Become a Business Manager in Maine


There are no specific licensure or other requirements for one to become a business management professional in Maine. However, business certificate programs serve to make a job applicant more attractive; they also communicate to the executive staff that their managers are highly qualified. Here are just some of the options for those who are looking for certification in management.

  • Certified Associate in Project Management (CAPM)
    This certification focuses on guiding business professionals in developing their careers in project management by working on professional development. It is excellent for newer project managers. To qualify, the applicant needs to show that they hold a high school diploma, associate degree, or a global equivalent. Applicants should have 1,500 hours of project experience, though 23 hours of project management education also qualifies them for the program. Once they have earned their certificate, it’s good for five years; to maintain their credential, project managers will need to retake the exam.
  • Certificate Program in Business Administration (CPBA)
    This certificate program for business managers who have already graduated from college may be an attractive option. It’s intended for professionals who may be considering a change in career paths, who have been promoted into either a program leadership or management role, those who may be looking for a program leadership role, may be managing a small business, or who may be considering entering a full-time MBA program.
  • Certified Business Analysis Professional (CBAP)
    This certification benefits professionals who may be interested in analyzing business needs and developing solutions. This certification is advanced and is intended for managers and business leaders who have more than five years of business analysis experience. Business professionals should have a minimum of 7,500 hours of business analysis experience over the past ten years.; 900 of these hours should fall within at least four of the BABOK knowledge areas. A minimum of 35 hours of professional physical development credits may also qualify the business manager, though these need to have been earned within the last four years. Professionals also need references.

Careers for Business Management Graduates


  • Benefits Specialist

    Benefits specialists, or benefits coordinators, manage an organization’s employee benefits program. They make it possible for new employees to enroll for health insurance and pension options; they also show employees how their benefits work.

    They are responsible for making sure employees know what benefits the organization offers, helping with the enrollment process for savings and insurance plans, answering employees’ questions, leading presentations to explain benefits to employees, updating employees about any changes, making sure the benefits and leave-of-absence polices fall within the law, keeping each employee’s profile updated, and determining the cost to the company for each employee provided for.

  • Account Executive

    This professionals responsibility is to help their employer’s organization grow as they find leads, support existing clients, close sales, develop sales strategies, and express a product’s value to their clients.

    Account executives interact with clients and prospects directly, strive to understand the individual needs of each client, and recommend products or services that maximize value. They may also help in developing sales strategies and setting quotas. To be successful, they need to be adaptable and a knowledgeable multi-tasker with excellent skills as communicators and on the computer.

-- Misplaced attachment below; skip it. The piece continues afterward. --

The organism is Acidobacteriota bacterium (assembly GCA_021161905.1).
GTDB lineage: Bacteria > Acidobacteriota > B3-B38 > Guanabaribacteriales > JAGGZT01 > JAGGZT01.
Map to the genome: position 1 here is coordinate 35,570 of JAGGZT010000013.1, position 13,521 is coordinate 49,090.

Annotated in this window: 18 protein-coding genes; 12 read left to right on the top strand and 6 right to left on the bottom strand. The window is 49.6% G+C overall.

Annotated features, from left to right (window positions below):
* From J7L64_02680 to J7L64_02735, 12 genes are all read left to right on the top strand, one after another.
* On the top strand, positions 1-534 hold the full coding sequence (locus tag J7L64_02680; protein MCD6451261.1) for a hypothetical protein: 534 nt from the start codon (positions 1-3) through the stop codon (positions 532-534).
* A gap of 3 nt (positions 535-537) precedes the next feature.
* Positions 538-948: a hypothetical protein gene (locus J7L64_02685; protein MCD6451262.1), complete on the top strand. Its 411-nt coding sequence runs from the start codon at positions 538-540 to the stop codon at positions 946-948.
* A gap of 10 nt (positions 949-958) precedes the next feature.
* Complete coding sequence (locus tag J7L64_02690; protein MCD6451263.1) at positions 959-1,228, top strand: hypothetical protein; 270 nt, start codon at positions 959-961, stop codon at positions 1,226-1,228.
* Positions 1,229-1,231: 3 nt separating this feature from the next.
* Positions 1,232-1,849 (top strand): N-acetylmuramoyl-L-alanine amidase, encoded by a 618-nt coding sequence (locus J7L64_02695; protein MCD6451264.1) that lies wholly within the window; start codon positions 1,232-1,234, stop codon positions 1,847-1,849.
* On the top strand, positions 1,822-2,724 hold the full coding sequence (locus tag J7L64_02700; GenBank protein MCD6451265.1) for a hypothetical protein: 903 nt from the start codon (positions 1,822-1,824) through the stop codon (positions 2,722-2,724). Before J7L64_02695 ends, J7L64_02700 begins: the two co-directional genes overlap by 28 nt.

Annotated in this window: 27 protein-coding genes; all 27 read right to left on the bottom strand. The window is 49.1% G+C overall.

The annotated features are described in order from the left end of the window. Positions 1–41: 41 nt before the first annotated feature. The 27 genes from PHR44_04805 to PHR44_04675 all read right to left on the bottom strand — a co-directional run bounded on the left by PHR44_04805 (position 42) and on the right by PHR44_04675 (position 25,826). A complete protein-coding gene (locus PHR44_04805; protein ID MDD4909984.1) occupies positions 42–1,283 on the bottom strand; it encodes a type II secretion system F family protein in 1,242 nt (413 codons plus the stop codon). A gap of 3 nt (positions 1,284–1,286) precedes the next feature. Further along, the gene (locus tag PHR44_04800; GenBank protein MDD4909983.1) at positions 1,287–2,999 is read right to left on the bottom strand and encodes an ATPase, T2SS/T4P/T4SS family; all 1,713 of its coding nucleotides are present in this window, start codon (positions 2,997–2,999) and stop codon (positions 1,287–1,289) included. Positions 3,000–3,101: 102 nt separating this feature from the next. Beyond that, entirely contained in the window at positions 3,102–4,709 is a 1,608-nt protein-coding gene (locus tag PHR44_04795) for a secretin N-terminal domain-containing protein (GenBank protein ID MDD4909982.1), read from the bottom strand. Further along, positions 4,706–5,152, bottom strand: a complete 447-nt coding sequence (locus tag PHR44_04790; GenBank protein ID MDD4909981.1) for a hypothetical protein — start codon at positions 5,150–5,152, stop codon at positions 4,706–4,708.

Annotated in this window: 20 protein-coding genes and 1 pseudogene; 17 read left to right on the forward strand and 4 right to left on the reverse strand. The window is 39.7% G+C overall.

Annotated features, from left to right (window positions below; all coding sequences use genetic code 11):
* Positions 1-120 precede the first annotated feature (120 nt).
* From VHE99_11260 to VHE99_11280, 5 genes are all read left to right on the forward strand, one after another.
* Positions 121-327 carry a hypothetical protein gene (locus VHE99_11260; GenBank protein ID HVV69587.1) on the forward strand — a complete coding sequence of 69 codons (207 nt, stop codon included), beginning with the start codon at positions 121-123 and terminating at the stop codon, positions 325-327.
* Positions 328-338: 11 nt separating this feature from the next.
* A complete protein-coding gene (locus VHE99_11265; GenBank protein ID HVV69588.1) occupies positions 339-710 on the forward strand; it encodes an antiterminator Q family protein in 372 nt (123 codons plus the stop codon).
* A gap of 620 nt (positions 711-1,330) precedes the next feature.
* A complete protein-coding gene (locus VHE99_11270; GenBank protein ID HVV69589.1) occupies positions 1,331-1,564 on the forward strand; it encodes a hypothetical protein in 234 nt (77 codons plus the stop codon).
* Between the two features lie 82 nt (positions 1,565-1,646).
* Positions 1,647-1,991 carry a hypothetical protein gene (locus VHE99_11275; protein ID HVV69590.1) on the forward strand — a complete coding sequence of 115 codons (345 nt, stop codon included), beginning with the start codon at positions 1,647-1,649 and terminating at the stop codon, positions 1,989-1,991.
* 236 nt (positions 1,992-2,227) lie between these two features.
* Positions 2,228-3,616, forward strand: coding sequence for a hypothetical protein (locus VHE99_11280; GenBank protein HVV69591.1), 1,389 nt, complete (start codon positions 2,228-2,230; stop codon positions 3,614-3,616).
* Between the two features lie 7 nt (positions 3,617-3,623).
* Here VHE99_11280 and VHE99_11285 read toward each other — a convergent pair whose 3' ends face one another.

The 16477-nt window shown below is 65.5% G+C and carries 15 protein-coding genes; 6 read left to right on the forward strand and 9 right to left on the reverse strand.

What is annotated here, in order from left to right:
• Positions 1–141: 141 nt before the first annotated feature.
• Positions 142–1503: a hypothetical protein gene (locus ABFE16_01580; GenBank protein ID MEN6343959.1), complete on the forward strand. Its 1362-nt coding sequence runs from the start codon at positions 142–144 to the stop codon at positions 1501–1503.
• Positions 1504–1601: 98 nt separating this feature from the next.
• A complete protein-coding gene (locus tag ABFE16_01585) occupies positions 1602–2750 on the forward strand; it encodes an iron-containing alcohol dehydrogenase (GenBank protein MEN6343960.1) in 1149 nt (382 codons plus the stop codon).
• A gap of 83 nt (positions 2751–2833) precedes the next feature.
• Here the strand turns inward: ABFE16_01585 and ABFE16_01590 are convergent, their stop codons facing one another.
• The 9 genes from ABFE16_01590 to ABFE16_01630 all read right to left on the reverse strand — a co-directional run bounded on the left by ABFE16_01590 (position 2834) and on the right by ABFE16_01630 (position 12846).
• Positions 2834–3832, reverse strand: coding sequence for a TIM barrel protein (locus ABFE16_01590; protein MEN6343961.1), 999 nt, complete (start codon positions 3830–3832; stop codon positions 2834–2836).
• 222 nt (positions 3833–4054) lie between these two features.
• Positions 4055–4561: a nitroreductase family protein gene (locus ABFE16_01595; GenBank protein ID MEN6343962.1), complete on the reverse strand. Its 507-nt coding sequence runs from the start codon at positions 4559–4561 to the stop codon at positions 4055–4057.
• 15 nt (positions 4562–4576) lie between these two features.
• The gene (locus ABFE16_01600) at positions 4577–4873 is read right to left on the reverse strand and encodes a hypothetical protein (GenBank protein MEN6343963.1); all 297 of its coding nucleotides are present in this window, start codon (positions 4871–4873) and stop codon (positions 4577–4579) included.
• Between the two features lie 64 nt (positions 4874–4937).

• HR Manager

    The HR manager is responsible for the recruiting, interviewing, and hiring of new staff; they consult with top executives on strategic planning and serve as a liaison between management and employees.

    This manager advises other managers on HR issues, such as sexual harassment and equal employment opportunity, and they coordinate and oversee the work of support staff and specialists.

  • C-Suite Executives

    The C-suites encompass the Chief Executive Officer (CEO), Chief Operating Officer (COO), Chief Technology Officer (CTO), Chief Financial Officer (CFO), Chief Marketing Officer (CMO), and Chief Information Officer (CIO). Depending upon the knowledge and experience of each executive, this may be an organization’s most valuable asset. Even though their annual pay is at least $100,000, they have the ability to add twice as much to the organization’s bottom line. These executives have expertise that helps to guide an organization.

    The CEO is the highest of the C-suite. They are responsible for signing off on major financial actions. The COO is the CEO’s deputy; they take care of daily operations and have familiarity with the operating budget. The CTO also reports to the CEO. Their realm is in technology and scientific decisions. The CFO handles the organization’s financials; they also make sure the organization complies with state and federal laws. The CMO is responsible for marketing and promotion. The CIO manages the organization’s technology infrastructure, data security, and tech-related decisions.

  • Marketing Manager
    Marketing managers are responsible for building and maintaining a healthy, consistent brand using several online and offline marketing channels. they are responsible for tracking and analyzing the performance of ad campaigns, they manage the marketing department, and they make sure all marketing falls in line with the organization’s brand identity.

Sources:

  • https://www.bls.gov/oes/current/map_changer.htm
  • https://www.husson.edu/college-of-business/
  • https://extension.berkeley.edu/public/category/courseCategoryCertificateProfile.do?method=load&certificateId=17105
  • https://www.bls.gov/ooh/management/human-resources-managers.htm#tab-2